Browsing Yahoo Auctions for games is a sometimes daunting experience, as the sheer volume of retro available is incredible. For this particular experiment I decided to focus on unboxed Super Famicom cartridges. Common titles like Street Fighter II Turbo, Tiny Toon Adventures and Muscle Bomber cost around 300 Yen each, which is approximately £2 / $2.70. Jauce then charges a fee on top of that figure, which is 400 Yen plus 8 percent of the total sale price, plus a 300 Yen banking charge for each transaction. You are then charged the delivery fee to Jauce's warehouse in Japan, which is usually quite small - around 130 Yen (80p / $1.17), if one is charged at all.
When you tot up all of those charges, the average price per common Super Famicom game is, on average, still lower than you'd normally pay either in the west, or when ordering a game from Japan via eBay – but you could argue that you only save a small amount per sale. At the higher end of the scale, things become a little more interesting.
The most expensive game I purchased via Jauce was Akumajō Dracula XX, better known in the west as Castlevania: Dracula X / Vampire's Kiss. This was being sold on Yahoo Auctions unboxed, along with a copy of Akumajō Dracula / Super Castlevania IV for 5,780 Yen (£39 / $52). Add onto this the 400 Yen fee plus the 8 percent charge (863 Yen) and the banking charge (300 Yen), and the total cost is 6,943 Yen (£47 / $62). The seller didn't charge postage in this particular case. Head over to eBay, and sellers are asking more than that for Dracula XX on its own, while Akumajō Dracula tends to sell for around £20 to £25.
As you can see, there's clearly scope for modest savings here, but the key to really making the most of the Jauce service is buying in bulk. Shipping to the UK cost me 3,950 Yen (£27 / $35) plus a 540 Yen packing fee (£3.70 / $4.80), and in that package there were seven unboxed Super Famicom cartridges. I probably could have ordered twice as many and not been charged any additional postage; another Jauce user I spoke to, Sean Tagg, says that a "medium" package has enough space for around 10 Super Famicom boxes, and I was only ordering loose carts. Jauce will keep your items in its warehouse for 60 days following their arrival, giving you plenty of time to buy up other items and then ship them all in one go. Jauce sends you an email every time an item has arrived in its warehouse and ordering a complete shipment is blissfully easy.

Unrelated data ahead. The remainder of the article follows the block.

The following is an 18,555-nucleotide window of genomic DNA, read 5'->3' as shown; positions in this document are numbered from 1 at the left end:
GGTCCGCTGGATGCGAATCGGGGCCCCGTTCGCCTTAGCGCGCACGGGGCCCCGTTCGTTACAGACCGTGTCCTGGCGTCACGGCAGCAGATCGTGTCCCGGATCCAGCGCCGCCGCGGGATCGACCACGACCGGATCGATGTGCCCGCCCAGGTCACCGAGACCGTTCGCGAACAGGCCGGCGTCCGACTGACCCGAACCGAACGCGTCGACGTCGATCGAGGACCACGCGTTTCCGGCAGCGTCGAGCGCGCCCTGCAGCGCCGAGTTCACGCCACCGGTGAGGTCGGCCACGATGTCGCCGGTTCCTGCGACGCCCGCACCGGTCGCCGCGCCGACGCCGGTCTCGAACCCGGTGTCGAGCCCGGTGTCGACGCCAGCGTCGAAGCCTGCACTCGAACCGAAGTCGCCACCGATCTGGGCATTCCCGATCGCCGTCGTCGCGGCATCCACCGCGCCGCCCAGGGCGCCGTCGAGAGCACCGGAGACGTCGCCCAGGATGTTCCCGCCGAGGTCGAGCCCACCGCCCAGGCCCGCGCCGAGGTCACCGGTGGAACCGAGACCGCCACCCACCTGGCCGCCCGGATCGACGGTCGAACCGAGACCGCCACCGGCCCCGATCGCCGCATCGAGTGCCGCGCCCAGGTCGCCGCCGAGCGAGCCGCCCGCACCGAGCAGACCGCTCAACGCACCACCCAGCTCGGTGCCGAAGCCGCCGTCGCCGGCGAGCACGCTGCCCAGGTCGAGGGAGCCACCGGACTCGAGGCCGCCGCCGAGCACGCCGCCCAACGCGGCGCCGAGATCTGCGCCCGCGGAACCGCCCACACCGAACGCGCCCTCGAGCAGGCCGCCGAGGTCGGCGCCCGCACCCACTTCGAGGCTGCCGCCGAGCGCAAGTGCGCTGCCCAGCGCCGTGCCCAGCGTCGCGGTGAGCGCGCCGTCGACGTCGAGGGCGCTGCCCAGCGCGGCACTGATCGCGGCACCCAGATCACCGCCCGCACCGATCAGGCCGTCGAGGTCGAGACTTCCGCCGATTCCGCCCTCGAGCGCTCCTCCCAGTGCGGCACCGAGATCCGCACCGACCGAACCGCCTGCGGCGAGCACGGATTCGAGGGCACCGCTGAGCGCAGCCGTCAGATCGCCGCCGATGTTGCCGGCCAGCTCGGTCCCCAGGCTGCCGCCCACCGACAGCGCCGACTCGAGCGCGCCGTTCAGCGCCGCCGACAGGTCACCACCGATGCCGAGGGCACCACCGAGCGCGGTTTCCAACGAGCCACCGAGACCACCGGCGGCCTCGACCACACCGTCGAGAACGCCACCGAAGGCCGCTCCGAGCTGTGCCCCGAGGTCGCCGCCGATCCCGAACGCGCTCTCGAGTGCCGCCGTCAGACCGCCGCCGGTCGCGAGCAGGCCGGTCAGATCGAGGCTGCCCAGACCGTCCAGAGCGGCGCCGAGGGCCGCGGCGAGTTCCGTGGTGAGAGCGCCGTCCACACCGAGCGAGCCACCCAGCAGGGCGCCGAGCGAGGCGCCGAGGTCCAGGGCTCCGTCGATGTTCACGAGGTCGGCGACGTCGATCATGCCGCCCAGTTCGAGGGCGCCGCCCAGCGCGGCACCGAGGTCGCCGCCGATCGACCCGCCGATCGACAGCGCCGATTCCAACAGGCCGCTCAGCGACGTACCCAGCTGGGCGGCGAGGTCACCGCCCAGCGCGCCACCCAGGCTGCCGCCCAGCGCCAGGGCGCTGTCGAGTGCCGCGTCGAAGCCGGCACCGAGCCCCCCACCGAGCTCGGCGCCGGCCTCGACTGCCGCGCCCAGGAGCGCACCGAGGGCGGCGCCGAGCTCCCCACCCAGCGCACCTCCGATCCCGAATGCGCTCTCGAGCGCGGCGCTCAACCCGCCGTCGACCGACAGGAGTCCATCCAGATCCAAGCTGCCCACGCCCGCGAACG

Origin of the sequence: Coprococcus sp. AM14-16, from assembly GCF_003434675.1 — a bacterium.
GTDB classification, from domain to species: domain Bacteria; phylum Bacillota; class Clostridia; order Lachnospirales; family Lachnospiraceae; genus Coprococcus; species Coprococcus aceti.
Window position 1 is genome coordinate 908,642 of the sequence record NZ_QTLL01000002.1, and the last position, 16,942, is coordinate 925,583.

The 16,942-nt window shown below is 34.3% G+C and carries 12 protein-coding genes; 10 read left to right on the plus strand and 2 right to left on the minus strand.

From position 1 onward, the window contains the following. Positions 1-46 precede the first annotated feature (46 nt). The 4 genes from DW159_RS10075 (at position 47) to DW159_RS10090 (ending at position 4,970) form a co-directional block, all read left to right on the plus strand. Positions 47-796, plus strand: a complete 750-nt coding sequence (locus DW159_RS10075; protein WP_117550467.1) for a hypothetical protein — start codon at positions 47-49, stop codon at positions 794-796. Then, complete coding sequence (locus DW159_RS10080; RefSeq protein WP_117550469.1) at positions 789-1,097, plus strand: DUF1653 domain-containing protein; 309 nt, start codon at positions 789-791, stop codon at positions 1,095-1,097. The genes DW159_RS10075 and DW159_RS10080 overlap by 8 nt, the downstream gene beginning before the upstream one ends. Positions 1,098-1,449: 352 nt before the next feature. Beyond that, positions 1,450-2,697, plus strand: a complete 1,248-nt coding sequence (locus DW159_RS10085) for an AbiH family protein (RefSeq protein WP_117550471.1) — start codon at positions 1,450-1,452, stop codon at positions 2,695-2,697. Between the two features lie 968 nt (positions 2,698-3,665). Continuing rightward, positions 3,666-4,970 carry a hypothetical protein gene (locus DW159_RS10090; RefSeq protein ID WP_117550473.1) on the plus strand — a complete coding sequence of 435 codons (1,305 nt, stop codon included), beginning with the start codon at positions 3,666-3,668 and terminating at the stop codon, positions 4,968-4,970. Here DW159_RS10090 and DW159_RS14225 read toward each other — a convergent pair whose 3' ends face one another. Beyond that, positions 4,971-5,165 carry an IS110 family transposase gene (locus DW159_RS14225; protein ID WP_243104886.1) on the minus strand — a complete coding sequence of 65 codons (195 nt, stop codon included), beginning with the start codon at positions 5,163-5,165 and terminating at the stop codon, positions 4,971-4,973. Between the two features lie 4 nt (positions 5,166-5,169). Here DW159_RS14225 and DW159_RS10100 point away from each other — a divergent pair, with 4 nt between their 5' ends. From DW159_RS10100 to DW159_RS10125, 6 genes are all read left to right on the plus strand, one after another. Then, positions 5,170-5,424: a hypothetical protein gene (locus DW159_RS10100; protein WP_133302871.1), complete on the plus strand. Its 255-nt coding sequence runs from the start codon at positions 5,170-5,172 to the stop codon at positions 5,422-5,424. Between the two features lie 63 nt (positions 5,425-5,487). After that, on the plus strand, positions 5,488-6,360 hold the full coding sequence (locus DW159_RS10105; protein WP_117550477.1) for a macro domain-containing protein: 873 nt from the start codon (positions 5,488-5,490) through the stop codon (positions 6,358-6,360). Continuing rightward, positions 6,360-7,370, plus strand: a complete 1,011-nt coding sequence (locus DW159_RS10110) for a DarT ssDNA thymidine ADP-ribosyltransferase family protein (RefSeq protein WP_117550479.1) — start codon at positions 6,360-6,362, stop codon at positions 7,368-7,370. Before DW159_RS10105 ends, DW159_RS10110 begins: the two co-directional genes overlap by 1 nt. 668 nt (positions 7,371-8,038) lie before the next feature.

The service is straightforward to use and delivery was pretty swift, too – so is ordering direct from Japan the way forward for retro collectors? The number of fees which get added onto your base auction cost might seem intimidating at first, but if you use services like Jauce in the right way you can make quite a significant saving. I picked up seven Super Famicom titles which, had I sourced them from UK-based sellers or from Japanese eBayers, would have cost me much more. The key thing is to make sure you buy in bulk rather than a single game at a time, as you'll end up losing out on shipping costs. As you can see from the photos below, the box Jauce used to mail the carts in could have taken a lot more games, so I potentially missed out a bit.
Another considering is customs charges, which may (or may not) be an issue when ordering from Japan, depending on where you happen to be in the world. I was slapped with a £30 / $39 charge when the item touched down in the UK - add that to the initial cost of the games, the admin fees applied by Jauce and the international postage, and it means that overall, I didn't make quite as big a saving as I'd expected.
So, in conclusion, there's certainly merit in ordering your Japanese retro games straight from Japan via services like Jauce, but it's not as simple finding one or two cheap carts, sending funds via Paypal and feeling smug about the savings; you need to buy in bulk and at least budget for some kind of charge when the items reach your home country. If you're comfortable with both of those things, then you'll be like a kid in a candy store.